Resistance to antibiotics is increasingly being recognized as an emerging contaminant posing great risks to effective treatment of infections and to public health. Pristine soils or even soils that predate the antibiotic era naturally contain ARB and ARGs. This book chapter explores the native resistome of soils and collates information on whether soil perturbation through wastewater reuse can lead to accumulation of ARB and ARGs in agricultural soils. Special emphasis was given to ARGs, particularly the blaNDM gene that confers resistance against carbapenem. The fate and persistence of these emerging ARGs have not been studied in depth; however, this book chapter reviews available information on other ARGs to gain insight into the possibility of horizontal gene transfer events in wastewater-irrigated soils and plant surfaces and tissues. Lastly, this book chapter visits solar irradiation and bacteriophage treatment as intervention options to limit dissemination of emerging contaminant threats.

  9. Economic analysis of irrigated melon cultivated in greenhouse with and without soil plastic mulching

    OpenAIRE

    Lima, Elvis M. de C.; Carvalho, Jacinto de A.; Viol, Miguel A.; Rezende, Fátima C.; Thebaldi, Michael S.; Diotto, Adriano V.

    2017-01-01

    ABSTRACT The objective of this study was to analyze technically and economically the irrigated ‘Gália’ melon (Hybrid Nectar), cultivated in greenhouse with and without using plastic mulch covering on the soil. Simultaneously, two experiments were conducted using a completely randomized design (CRD), in which melon plants were submitted to five water availability levels, defined by 50, 75, 100, 125, and 150% of crop evapotranspiration, with four replicates. The difference between experiments w...

  10. Prospects for Improving Gravity-Fed Surface Irrigation Systems in Mediterranean European Contexts

    Directory of Open Access Journals (Sweden)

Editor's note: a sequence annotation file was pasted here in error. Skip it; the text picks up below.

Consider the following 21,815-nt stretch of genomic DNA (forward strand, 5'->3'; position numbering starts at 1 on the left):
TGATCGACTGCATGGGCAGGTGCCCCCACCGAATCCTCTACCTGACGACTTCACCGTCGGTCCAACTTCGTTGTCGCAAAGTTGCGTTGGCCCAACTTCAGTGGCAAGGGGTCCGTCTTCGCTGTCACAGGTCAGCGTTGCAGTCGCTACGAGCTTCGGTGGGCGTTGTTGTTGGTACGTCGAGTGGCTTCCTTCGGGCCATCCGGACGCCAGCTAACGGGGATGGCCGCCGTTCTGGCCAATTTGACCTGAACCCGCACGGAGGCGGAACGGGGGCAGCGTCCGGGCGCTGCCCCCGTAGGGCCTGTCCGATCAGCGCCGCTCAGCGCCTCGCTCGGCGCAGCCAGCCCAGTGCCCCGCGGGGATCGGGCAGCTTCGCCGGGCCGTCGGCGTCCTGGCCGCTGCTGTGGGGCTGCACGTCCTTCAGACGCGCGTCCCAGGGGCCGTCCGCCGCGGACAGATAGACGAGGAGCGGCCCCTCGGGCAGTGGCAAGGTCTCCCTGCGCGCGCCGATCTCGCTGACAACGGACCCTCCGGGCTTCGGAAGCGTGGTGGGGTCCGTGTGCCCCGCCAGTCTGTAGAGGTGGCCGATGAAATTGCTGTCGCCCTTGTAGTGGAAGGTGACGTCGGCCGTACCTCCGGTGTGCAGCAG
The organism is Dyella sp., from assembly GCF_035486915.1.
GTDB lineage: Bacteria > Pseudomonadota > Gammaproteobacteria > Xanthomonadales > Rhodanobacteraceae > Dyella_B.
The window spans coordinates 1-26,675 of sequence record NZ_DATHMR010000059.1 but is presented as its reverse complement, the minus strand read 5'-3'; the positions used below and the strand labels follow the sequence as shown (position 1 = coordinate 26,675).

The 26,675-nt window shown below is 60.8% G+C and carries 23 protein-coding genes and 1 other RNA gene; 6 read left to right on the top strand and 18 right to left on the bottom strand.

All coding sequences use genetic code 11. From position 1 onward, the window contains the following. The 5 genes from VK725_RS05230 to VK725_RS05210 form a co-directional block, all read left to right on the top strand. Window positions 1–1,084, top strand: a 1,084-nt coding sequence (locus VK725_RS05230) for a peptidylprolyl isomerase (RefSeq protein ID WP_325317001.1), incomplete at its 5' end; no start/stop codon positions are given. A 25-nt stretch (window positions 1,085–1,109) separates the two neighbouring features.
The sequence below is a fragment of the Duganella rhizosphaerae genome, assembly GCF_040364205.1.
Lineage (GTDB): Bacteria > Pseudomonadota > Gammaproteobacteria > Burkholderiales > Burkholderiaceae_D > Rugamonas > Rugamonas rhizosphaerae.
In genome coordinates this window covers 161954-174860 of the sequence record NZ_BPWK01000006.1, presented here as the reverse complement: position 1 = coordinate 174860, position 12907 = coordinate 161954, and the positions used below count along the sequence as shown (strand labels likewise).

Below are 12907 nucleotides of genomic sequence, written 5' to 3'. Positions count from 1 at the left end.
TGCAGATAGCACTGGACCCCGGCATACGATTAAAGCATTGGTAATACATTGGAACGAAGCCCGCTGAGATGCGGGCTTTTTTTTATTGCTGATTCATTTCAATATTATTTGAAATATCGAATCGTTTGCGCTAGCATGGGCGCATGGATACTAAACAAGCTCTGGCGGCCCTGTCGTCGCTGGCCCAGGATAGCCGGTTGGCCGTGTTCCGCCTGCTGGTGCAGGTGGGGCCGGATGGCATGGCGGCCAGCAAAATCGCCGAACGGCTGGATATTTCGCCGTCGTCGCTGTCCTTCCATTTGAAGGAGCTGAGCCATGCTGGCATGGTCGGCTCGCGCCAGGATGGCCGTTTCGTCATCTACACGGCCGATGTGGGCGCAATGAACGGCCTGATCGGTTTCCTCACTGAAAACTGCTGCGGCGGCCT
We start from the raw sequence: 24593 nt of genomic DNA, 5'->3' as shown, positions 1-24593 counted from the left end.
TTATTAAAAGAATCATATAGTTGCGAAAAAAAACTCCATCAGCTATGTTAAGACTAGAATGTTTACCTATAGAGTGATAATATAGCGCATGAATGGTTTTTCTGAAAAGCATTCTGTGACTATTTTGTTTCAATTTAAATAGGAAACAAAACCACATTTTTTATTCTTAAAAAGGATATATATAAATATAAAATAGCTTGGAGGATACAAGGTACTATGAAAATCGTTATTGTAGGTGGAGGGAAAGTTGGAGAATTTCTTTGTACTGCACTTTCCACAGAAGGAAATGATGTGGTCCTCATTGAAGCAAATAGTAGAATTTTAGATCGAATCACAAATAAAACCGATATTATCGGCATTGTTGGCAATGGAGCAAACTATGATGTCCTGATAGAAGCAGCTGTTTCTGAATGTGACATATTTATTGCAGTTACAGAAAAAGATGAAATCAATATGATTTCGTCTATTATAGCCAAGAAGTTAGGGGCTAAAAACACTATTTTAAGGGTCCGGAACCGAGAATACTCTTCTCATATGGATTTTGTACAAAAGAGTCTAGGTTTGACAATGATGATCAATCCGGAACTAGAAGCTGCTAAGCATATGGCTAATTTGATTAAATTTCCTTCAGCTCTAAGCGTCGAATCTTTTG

Daniele Masseroni

    2017-01-01

    Full Text Available Traditionally, most irrigation practices in Southern Europe have been based on gravity-fed surface irrigation systems. Currently, these systems remain a relevant typology in the European Union (EU member states of the Mediterranean areas, where it is often the only sustainable method for farmers due to the small size of agricultural holdings, their reduced capacity and readiness to invest and the low ratio between yield profits and irrigation costs. In the last several years, in response to European and national directives, surface irrigation has garnered increasing attention at the political and bureaucratic levels due to frequent criticisms of its postulated low efficiency and high water wastage. However, these systems commonly provide a number of ecosystem services and nature-based solutions that increase the positive externalities in different rural socio-ecological contexts and often have the potential to extend these services and provide solutions that are compatible with economical sustainability. This study aims to discuss the prospects for new practices and for the rehabilitation and modernization of the gravity-fed surface irrigation systems in EU Mediterranean areas to enhance water efficiency, thus gaining both economic advantages and environmental benefits. The difficulties, stimuli for improvements and peculiarities of the irrigation water management of four rural environments located in Italy, Spain and Portugal were analyzed and compared to the current state of the gravity-fed surface irrigation systems with hypothetical future improvements achievable by innovative technologies and practices. In these different case studies, the current gravity-fed surface irrigation systems have an obsolete regulatory structure; water-use efficiency is not a driving criterion for the management of the conveyance and distribution canal network, and farmers are not yet adequately encouraged to adopt more efficient gravity-fed irrigation practices

  11. Comparative Study of Water and Nitrogen Fertilizer Application on Potato Crop under Fertigation and Surface Irrigating Systems by Using Labeled Nitrogen (15N)

    International Nuclear Information System (INIS)

    Abdullah Haidara, H. M.; Amin Alkirshi, A. H.; Saleh Husien, A.

    2007-01-01